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Chicago man pleads not guilty to Wrigleyville bomb plot

A young Chicago man accused of trying to plant a bomb near a strip of popular bars in Wrigleyville last month is pleading not guilty to terrorism charges.

A lawyer for 22-year-old Sami Samir Hassoun, a Lebanese immigrant living in Chicago, entered the plea Wednesday before a federal judge in Chicago.

Prosecutors say Hassoun tried to plant what he thought was a bomb outside Sluggers bar in Wrigleyville, about a block from the home of the Chicago Cubs. But the device was just a dummy, given to him by a confidential source working with the FBI, according to the government's indictment.

Hassoun is charged with attempted use of a weapon of mass destruction and attempted use of an explosive device.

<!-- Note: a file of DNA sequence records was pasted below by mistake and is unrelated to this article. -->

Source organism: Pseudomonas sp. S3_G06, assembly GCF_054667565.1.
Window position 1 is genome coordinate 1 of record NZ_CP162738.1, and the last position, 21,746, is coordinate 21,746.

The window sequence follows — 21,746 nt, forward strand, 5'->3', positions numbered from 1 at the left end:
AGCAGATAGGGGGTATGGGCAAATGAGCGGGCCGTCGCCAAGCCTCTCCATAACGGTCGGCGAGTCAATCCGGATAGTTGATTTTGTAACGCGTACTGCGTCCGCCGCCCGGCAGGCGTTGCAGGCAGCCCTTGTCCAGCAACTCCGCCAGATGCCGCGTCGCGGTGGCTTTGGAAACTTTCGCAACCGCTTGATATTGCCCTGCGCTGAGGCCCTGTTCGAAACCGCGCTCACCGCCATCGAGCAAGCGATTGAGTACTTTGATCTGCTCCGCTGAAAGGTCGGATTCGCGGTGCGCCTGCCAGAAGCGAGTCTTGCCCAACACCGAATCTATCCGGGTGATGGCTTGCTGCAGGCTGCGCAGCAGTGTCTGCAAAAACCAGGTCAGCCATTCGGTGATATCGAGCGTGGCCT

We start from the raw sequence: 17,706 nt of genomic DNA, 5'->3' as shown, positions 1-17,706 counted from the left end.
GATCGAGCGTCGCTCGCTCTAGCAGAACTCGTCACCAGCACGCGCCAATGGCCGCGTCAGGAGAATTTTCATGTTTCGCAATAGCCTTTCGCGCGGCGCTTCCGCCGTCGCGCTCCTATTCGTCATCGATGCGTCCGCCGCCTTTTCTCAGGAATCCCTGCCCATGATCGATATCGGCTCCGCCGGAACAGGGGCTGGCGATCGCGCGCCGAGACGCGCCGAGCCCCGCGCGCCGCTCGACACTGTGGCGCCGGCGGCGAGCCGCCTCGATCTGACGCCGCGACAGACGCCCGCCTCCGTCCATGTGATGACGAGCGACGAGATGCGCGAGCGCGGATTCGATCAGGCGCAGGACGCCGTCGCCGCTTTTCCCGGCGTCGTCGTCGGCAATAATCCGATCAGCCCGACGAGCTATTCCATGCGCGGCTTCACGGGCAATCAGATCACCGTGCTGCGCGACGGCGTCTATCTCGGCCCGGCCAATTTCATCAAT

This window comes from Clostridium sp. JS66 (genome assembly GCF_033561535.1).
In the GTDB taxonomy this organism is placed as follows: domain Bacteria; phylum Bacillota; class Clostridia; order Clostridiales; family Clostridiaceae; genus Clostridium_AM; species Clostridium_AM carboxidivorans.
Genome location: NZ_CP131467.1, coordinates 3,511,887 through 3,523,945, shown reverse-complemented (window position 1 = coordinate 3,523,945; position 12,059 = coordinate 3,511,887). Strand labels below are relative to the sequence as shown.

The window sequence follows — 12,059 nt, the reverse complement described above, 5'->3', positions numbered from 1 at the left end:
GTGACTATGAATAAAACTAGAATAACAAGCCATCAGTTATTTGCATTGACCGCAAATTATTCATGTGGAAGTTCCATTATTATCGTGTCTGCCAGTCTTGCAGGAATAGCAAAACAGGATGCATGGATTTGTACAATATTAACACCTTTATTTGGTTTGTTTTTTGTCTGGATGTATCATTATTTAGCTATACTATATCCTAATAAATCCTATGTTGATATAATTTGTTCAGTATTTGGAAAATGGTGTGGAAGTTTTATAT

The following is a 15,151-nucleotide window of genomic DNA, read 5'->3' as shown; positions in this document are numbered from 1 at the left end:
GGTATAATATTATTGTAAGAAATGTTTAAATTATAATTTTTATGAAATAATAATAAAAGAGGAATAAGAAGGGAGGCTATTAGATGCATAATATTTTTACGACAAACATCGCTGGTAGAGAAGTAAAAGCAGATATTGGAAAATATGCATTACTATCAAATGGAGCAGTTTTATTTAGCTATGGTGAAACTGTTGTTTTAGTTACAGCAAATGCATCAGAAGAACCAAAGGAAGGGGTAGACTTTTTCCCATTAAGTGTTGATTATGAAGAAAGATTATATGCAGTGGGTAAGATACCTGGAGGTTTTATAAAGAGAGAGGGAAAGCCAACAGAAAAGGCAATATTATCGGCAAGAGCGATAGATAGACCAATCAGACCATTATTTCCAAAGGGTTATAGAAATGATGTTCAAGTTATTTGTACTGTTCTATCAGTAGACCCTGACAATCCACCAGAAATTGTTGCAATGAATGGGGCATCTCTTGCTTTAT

The government's indictment also accuses Hassoun of plotting to poison Lake Michigan, bomb Willis Tower and depose Mayor Richard Daley in an effort to effect politicla change in Chicago.

Myron Auerbach, who is acting as Hassoun's attorney, told reporters after Wednesday's brief hearing that his client is not an ideaologue with explosive expertise and connections to terrorist organizations, but rather a "troubled young man" and a "big talker."

"While you might want to call him a freelancer, he's not," Auerbach said. "He's just an incompetent who spoke to much and who was led down the path by the confidential source."

Auerbach said he still doesn't know to what extent the FBI source "cajoled" his client, because he still has not received police documents related to the case.  He said there are also more than 100 hours of government surveillance tape.

A spokesman for U.S. Attorney Patrick Fitzgerald declined to comment on today's hearing.

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